Thursday, May 14, 2015

In darkness, we embrace the gift

We continue with questions as we swim through the murky waters of an unknown future for our daughter. But we are never without hope. Never.
Just as we trusted the God of the universe with every intricate detail of pregnancy and delivery of this beautiful girl, we will trust Him with every day of her life. Regardless of the unlikely, uncertain kind of life she has right now. Regardless of the number of her days. Regardless of her needs. We know He can meet them, and in many ways better than we ever could.

Brielle is almost 29 months now. Her therapy seems to help in small ways, and she is thoroughly enjoying her hippotherapy (horse therapy) once a week now, too! But progress is painfully slow--slower than we hoped for-- and we are reaching a threshold of patience once again. A crossroads is emerging, and we must once again choose which path to take, which tests to run, which road to go down with our little girl in our search for answers.

Our next step seems to be genetic testing. Something we'd considered before, but held off to see if removing seizures from the equation was the only hindrance. Now, we're not so convinced this was just about seizures. Perhaps there's something else going on that we need to address.

Here's the thing with genetic testing. It is scary. It is overwhelming. It is crazy expensive. And, even if conclusive, it is often left with no real cure or answer. Just a label or title. A name to put to the problem we're facing. It also brings about fear. Fear of finding an answer we don't want to hear. Fear for her future. Fear for the health of our future children, if any. Fear fear fear. Ironically I fear being fearful. I actually worry about the possibility of fear. Sheesh, if that isn't a vicious cycle, I don't know what is.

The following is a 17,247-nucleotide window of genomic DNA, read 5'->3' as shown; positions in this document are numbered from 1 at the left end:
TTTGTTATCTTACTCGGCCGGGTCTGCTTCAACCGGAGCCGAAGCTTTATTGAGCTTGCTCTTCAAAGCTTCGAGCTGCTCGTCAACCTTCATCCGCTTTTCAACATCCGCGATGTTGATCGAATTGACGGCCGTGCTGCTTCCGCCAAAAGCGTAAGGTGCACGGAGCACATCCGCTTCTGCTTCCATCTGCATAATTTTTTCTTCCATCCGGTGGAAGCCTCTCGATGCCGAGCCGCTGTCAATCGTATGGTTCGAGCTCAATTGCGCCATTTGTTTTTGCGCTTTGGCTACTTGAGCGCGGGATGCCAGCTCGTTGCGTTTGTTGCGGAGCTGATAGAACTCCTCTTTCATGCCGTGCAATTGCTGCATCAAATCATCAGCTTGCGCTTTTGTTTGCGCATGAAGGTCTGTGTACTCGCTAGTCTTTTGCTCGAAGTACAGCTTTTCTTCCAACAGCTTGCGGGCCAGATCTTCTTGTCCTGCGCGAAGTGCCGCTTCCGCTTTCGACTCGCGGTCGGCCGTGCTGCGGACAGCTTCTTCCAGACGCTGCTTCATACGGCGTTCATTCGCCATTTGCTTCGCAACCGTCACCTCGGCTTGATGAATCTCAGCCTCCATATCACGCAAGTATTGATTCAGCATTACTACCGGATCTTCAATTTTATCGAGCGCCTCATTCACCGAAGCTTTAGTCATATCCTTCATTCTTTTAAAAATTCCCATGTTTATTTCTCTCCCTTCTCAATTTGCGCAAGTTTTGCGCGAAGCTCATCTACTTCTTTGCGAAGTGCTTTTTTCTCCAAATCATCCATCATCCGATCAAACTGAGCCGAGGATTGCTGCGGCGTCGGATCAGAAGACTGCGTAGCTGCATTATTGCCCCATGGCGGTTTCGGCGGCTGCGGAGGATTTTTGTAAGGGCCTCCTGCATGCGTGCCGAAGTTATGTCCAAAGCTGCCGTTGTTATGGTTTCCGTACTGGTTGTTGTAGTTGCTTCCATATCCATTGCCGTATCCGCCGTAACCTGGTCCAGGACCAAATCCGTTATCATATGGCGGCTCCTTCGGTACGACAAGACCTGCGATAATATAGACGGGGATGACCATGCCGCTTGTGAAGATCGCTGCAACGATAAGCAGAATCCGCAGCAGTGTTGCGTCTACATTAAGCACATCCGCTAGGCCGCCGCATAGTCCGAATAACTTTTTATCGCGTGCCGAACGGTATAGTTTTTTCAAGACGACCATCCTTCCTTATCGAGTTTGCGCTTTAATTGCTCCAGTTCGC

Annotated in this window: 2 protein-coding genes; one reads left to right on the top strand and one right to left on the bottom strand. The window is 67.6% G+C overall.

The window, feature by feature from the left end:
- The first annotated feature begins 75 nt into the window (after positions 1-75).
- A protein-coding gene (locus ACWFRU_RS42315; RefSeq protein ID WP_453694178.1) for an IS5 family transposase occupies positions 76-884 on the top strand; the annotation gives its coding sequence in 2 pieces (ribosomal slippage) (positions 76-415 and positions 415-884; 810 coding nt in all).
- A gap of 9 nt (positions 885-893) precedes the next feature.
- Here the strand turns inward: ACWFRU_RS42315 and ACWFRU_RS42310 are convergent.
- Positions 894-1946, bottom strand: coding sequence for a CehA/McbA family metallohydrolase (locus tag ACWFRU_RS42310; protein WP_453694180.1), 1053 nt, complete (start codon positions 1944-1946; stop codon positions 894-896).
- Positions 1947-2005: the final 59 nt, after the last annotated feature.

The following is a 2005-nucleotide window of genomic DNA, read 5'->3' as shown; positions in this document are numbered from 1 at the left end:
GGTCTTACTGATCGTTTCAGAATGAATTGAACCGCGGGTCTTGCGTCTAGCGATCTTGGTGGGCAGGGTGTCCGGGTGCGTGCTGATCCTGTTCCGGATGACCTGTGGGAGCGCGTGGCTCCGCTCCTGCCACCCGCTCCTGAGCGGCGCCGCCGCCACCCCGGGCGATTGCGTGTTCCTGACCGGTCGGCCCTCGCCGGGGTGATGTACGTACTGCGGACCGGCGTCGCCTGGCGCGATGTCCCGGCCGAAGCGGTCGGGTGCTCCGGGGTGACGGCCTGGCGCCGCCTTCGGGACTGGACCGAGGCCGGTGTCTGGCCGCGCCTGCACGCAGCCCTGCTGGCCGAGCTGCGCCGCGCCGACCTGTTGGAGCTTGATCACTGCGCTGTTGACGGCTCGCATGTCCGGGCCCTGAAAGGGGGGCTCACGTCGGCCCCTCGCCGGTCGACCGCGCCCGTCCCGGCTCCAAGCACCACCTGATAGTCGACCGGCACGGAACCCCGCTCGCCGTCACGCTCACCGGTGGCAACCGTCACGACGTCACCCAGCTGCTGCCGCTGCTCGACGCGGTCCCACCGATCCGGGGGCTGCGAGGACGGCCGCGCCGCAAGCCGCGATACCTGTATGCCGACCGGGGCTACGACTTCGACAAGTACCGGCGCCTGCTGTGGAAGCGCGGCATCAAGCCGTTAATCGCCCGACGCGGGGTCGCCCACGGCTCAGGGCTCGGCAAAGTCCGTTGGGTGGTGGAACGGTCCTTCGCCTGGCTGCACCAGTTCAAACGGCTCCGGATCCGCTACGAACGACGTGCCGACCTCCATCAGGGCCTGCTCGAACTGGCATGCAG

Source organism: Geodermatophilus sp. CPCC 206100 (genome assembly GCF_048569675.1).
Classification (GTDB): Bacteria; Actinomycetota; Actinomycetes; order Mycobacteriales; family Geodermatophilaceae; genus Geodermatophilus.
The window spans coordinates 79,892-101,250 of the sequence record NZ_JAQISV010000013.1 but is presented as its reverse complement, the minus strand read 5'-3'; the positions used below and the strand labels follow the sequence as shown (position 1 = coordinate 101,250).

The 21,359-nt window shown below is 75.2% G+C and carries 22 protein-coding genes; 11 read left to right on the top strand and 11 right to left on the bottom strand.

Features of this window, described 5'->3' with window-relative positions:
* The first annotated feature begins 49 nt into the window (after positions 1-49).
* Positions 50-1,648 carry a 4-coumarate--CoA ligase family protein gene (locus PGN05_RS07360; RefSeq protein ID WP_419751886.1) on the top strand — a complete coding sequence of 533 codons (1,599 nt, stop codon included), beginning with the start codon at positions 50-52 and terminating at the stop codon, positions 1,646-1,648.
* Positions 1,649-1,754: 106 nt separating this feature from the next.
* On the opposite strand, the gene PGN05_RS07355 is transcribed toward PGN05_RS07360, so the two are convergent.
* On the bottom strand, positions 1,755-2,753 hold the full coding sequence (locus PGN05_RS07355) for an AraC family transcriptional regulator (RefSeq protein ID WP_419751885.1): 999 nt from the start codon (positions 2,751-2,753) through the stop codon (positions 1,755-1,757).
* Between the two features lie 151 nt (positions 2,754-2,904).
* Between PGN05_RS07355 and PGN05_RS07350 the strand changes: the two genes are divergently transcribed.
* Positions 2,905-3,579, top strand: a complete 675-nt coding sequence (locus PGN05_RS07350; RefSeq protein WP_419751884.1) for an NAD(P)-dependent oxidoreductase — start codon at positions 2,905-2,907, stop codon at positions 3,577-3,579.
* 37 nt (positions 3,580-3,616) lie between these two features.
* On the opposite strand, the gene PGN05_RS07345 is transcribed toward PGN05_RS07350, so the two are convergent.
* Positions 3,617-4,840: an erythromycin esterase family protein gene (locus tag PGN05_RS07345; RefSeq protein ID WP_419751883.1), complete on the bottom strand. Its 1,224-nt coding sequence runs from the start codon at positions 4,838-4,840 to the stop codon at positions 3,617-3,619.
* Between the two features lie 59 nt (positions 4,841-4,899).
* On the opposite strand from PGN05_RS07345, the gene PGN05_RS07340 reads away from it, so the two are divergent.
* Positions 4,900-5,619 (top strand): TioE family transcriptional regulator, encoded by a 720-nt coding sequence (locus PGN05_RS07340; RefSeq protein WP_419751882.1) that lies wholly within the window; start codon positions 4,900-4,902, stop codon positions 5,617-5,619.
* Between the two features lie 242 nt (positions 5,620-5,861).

And then I think on the book of Job in the Bible. The guy had everything, and then God allowed everything, including his own health, to be taken from him-- just to prove his faithfulness. Even his own wife gave up on him, and God...

2:9 His wife said to him, “Are you still maintaining your integrity? Curse God and die!”
2:10 He replied, “You are talking like a foolish woman. Shall we accept good from God, and not trouble?”

I don't want to be the foolish woman. I want to accept all things from God. Both what I see as good and what I see as bad. Both can be blessings, if we are looking for His hand in it. Both offer an opportunity to trust and grow in our faith.

I've been reading the book "One Thousand Gifts", and it is extremely timely in this season of life. It's the challenge to see everything as a gift from God. All things. Seek the gift, seek the beauty; even in the broken and hurt... we can find grace, healing, hope, and beauty from our Creator. Our Father, who loves us. He turns even those darkest things into something good--if we look for it. Not to say that He is the Author of evil-- by no means! But He is the Author of our faith. And he brings about good things to completion, if we are willing to embrace with open hands what He gives us.

Like I heard just last night from a friend--
To the things we like and enjoy, shout to the Lord, "Thank you!" and have a grateful heart. And to the things we don't understand or don't like, tell God "OK", and accept in faith. Like a child who is obedient even when they don't feeeeel like it, or when they don't understand their parent's rules. We can be obedient--without fear. Out of faith, because He parents us PERFECTLY. Without flaw or fail. We can trust in His goodness wholly. We can lean on our Heavenly Father, even in the hurt and confusion... no, especially in the hurt and confusion.

"Shall we accept good from God, and not trouble?"

These are weighty, raw, and painful questions. It hurts to hurt. It hurts to see others hurt. It hurts to see others suffer, to see our own suffering. To not understand, to question God's intentions, to question His love for us, to question ourselves. But those questions and hurts can draw us to our Creator, to grace and contentment. Even in the ugly, messy, terribleness. Even in the "why's" of life.

And our daughter? Shame on me if I miss this gift. This precious beautiful gift. This messy, imperfect, break-the-mold gift. This "God is my might" little Brielle-girl, with the sun-gold hair and the sly smirky smile and the unadulterated ocean eyes. The giddy greetings and the ornery protests and the quiet contemplative soul. The white-wrinkled fingers, soft from all-day-sucking, wet with drool, patting me softly on the face. The gentle goodnight nuzzle in the crook of my neck at day's end. These are gifts. She is my gift. And I embrace it.

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